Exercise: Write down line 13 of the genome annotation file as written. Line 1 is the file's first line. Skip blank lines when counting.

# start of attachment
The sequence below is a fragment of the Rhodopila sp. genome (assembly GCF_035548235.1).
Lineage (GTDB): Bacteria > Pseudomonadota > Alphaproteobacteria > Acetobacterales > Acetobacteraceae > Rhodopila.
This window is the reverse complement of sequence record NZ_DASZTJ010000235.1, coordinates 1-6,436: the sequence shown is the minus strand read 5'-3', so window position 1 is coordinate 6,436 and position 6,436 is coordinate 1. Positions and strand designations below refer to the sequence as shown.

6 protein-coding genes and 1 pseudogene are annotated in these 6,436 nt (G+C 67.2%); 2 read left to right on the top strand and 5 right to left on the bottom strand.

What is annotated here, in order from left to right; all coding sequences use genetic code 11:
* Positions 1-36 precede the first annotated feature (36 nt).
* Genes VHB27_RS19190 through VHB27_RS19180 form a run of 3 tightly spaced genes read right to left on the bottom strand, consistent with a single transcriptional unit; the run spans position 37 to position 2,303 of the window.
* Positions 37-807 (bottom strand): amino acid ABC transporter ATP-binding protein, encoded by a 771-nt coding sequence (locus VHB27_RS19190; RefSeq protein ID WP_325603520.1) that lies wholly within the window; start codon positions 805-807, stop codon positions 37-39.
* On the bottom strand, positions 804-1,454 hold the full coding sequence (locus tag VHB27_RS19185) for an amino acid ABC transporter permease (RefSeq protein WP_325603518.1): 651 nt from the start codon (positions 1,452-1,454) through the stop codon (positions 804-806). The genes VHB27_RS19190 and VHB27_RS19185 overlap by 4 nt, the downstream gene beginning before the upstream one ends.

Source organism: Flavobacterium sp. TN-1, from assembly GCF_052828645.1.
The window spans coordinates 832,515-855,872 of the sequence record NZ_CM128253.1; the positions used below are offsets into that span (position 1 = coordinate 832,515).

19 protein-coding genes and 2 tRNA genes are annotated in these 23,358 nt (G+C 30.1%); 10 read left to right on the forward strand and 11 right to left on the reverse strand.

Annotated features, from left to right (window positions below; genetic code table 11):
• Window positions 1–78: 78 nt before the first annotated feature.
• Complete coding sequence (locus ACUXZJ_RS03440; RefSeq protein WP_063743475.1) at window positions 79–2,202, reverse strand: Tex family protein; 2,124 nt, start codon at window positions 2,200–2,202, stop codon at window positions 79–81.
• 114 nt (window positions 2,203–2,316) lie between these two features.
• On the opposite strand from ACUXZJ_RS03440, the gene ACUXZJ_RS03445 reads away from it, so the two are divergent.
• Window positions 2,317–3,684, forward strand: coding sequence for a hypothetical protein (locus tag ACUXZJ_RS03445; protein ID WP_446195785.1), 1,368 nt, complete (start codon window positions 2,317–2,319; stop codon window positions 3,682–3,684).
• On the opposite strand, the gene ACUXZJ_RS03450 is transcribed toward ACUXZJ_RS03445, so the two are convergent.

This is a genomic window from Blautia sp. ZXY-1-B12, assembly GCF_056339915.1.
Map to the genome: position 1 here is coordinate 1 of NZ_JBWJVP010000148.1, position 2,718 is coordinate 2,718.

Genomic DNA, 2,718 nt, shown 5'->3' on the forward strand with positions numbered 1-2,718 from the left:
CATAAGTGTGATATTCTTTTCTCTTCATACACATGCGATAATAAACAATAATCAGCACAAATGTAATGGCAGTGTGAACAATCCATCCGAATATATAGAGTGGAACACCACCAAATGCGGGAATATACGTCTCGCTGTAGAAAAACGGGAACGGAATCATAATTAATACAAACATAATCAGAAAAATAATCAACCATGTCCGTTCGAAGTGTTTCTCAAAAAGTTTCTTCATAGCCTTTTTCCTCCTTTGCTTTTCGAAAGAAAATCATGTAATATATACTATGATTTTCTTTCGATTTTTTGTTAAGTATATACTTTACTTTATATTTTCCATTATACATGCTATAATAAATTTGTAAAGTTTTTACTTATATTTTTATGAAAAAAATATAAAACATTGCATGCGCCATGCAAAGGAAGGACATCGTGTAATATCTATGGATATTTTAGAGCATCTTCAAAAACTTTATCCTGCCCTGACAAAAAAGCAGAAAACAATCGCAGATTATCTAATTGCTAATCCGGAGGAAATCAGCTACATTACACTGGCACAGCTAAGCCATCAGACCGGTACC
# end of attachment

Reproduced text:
Annotated features, from left to right (window positions below; genetic code table 11):